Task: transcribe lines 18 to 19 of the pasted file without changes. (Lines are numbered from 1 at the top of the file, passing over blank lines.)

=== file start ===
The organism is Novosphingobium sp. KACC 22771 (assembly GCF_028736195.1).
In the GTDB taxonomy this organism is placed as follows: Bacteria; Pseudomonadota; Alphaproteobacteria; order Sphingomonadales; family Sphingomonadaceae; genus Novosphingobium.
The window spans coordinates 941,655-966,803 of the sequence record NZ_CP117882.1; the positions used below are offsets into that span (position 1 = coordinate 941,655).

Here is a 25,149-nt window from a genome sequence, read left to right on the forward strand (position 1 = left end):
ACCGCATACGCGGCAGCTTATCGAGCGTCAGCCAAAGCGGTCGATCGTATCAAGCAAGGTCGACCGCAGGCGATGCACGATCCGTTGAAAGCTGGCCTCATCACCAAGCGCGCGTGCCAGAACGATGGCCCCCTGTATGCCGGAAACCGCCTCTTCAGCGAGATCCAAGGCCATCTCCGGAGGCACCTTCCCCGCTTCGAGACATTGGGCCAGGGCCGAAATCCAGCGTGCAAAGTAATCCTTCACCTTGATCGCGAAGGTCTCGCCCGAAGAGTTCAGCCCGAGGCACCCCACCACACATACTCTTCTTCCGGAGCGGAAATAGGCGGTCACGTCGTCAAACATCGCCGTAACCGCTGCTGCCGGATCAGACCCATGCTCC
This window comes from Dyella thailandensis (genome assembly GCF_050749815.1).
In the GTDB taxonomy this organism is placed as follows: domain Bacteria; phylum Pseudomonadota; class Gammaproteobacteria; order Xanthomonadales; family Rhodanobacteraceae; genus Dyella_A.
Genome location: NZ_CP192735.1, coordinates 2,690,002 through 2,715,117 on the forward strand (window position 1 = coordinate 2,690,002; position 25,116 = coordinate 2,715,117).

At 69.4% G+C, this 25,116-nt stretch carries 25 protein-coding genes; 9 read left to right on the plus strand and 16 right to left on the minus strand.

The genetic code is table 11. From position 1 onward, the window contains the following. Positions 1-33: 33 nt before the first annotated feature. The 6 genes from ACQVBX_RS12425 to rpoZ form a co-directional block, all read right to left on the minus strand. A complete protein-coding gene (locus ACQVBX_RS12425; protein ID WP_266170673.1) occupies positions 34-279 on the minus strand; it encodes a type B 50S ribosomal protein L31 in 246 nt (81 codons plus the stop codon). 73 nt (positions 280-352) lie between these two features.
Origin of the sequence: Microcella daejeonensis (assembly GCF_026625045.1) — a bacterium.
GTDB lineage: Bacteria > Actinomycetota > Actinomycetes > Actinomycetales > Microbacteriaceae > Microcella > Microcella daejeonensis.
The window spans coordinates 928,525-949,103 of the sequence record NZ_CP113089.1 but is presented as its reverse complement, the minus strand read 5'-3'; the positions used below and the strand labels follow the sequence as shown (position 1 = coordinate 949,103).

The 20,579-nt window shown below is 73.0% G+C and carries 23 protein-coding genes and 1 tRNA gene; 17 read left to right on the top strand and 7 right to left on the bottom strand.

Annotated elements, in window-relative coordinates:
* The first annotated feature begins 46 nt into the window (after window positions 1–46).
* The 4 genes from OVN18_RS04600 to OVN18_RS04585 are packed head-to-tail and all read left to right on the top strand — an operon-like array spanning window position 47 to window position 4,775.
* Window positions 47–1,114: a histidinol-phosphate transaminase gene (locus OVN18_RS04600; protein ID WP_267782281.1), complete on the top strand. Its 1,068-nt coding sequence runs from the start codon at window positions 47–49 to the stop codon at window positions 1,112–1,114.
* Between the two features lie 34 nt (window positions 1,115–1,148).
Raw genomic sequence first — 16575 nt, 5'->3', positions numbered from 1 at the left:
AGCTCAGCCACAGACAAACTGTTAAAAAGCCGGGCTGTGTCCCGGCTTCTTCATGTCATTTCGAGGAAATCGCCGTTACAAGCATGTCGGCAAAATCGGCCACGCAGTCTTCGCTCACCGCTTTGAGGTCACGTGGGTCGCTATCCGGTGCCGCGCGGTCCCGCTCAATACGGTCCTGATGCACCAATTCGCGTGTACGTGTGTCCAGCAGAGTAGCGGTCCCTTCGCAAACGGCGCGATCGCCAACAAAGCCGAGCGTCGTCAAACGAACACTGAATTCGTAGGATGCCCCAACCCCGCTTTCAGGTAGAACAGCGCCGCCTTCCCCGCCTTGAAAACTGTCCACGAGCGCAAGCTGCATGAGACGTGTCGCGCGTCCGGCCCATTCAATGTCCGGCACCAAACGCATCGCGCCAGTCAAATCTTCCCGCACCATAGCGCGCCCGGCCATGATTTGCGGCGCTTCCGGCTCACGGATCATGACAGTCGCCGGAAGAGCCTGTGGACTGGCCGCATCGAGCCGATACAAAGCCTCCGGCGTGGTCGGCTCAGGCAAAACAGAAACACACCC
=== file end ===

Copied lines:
* Window positions 47–1,114: a histidinol-phosphate transaminase gene (locus OVN18_RS04600; protein ID WP_267782281.1), complete on the top strand. Its 1,068-nt coding sequence runs from the start codon at window positions 47–49 to the stop codon at window positions 1,112–1,114.
* Between the two features lie 34 nt (window positions 1,115–1,148).